“Thanks, Dr. C. Have a happy holiday.”
“You too. And keep working on all this stuff with your psychiatrist.” My doctor gestured vaguely to my depression and anxiety screening questionnaires, which indicated that I was in pretty dire straits. I nodded without saying anything, got up, and left as quickly as I possibly could.
What he didn’t realize was that I had been begging for help from my psychiatrist’s office for weeks, but every time she came up with a prescription for me to try, my insurance company immediately denied coverage. Three prescriptions and one dose increase had been denied to date. I have no idea what is going on with the insurance company, and I. Am. Drowning. While I wait, I continue to see my therapist regularly and lean into my deep breathing and grounding skills.
All of this is happening because I chose to go off my chronic opioid therapy four months ago. It had been time to get off Nucynta, the medication I took for seven years to treat debilitating pain caused by Chronic Regional Pain Syndrome (CRPS). Nucynta had served its purpose. It had calmed the pain enough that I was able to work with multidisciplinary therapies, and learned how to listen to my body’s cues. I was able to learn how to pace myself, practice effective alternate pain management techniques, and eventually got off my mobility aides. I slowly tapered off Nucynta over the last few years as my CRPS pain became less. It’s been a bumpy journey to say the least, but one I’m proud of. Completely stopping Nucynta in August, though, has been the biggest challenge yet.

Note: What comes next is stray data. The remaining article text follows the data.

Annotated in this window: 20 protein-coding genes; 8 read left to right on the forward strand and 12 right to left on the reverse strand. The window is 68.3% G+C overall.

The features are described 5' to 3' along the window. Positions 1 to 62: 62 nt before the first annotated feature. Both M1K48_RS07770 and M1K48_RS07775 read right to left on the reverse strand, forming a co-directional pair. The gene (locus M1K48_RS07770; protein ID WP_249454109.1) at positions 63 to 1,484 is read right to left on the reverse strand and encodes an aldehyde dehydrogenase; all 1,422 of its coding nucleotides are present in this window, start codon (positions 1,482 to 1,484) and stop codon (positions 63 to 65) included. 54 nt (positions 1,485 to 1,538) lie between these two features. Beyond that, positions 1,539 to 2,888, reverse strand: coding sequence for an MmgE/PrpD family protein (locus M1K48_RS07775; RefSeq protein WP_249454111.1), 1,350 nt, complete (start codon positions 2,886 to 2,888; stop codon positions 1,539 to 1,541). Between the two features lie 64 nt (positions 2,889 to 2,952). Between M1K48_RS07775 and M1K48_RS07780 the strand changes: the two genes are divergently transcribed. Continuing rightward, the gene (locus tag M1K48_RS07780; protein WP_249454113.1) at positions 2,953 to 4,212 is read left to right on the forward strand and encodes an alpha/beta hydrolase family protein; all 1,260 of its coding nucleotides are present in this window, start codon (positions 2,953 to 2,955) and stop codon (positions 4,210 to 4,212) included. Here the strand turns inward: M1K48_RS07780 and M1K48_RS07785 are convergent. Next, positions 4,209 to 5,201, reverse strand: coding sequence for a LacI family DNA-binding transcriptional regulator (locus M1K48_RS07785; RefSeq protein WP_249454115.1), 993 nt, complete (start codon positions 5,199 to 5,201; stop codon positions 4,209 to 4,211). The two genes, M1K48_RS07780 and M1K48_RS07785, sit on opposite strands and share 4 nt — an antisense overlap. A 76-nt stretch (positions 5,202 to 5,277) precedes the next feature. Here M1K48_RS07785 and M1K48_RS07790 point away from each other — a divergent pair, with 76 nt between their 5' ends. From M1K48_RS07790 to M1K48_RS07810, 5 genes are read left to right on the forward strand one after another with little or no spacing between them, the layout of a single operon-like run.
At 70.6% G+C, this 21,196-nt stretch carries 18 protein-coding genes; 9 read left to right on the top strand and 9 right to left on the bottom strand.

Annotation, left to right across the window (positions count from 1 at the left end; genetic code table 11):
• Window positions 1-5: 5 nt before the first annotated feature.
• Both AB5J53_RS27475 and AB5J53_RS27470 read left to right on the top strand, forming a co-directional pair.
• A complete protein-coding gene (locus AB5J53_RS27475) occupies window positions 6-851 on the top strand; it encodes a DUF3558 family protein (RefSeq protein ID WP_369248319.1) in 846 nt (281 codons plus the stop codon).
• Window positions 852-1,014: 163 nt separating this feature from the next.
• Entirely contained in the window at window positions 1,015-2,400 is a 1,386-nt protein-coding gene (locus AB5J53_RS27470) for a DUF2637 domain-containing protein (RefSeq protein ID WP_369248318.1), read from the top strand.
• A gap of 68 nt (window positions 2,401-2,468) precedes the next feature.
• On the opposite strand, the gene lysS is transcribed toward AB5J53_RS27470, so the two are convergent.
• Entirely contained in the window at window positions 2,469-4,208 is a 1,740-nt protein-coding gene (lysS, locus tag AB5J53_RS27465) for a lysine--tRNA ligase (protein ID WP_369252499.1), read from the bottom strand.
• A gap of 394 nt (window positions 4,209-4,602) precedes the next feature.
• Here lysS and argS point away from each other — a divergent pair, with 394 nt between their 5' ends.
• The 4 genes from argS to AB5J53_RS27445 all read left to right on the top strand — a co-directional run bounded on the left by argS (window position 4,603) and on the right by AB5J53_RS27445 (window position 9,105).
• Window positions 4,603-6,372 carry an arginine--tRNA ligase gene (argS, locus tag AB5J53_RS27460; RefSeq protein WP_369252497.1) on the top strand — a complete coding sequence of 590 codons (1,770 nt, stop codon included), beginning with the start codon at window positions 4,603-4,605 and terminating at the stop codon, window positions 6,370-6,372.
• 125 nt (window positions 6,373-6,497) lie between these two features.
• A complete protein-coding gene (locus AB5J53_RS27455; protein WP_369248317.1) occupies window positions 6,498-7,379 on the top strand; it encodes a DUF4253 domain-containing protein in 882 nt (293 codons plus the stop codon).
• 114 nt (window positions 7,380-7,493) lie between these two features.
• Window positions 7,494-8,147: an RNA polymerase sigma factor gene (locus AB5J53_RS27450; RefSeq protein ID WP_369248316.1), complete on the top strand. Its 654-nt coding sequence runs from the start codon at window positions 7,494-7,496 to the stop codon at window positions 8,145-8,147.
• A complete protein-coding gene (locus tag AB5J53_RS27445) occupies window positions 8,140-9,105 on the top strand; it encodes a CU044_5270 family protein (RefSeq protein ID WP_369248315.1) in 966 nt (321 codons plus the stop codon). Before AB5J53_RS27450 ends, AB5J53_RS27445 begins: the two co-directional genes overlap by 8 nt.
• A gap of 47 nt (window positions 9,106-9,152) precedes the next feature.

I am now experiencing a phenomenon called Post Acute Withdrawal Syndrome (PAWS) from coming off the Nucynta. PAWS can kick in after the acute withdrawal phase of stopping a medication, and its main symptoms include brain fog, flat affect, depression, severe fatigue, insomnia/hypersomnia, and anxiety. Essentially, PAWS is a period wherein your brain relearns to produce neurotransmitters on its own that it used to get from the medication you stopped taking. PAWS can range from mild to severe, depending on the length of time you were on the medication, what dosage you were on, other health conditions you have, etc.
So, here I am. Drowning in PAWS. I know it will get better as my body heals from the impact of coming off my pain medication, and I also know that it can take up to a year or longer to feel back to baseline. It’s a lonely process, and still I am proud of myself for taking this step. I know it’s not for everyone. I am extremely lucky and blessed that my body responds to pain relief with other techniques, and that I have an awesome care team, family and social network that’s been able to support me through this whole process.
My hope at this point is to get some help managing the severe fatigue and depression for the next year or so while my brain recalibrates. I also want to say this: if you’re going through something similar, you’re not alone! Waiting out PAWS is awful, but it does get better, and it can be done. If you’re struggling, keep reaching out until you get the help you need! We’ll get through this.
K.P. loves writing, knitting, listening to music and supporting the chronic illness community. She has managed multiple autoimmune and chronic pain syndromes for the past twenty years, has fought endometrial cancer, and manages major depression disorder and PTSD. She finds joy in connecting with her friends and family, and is extremely grateful for the support she receives from those involved in her care.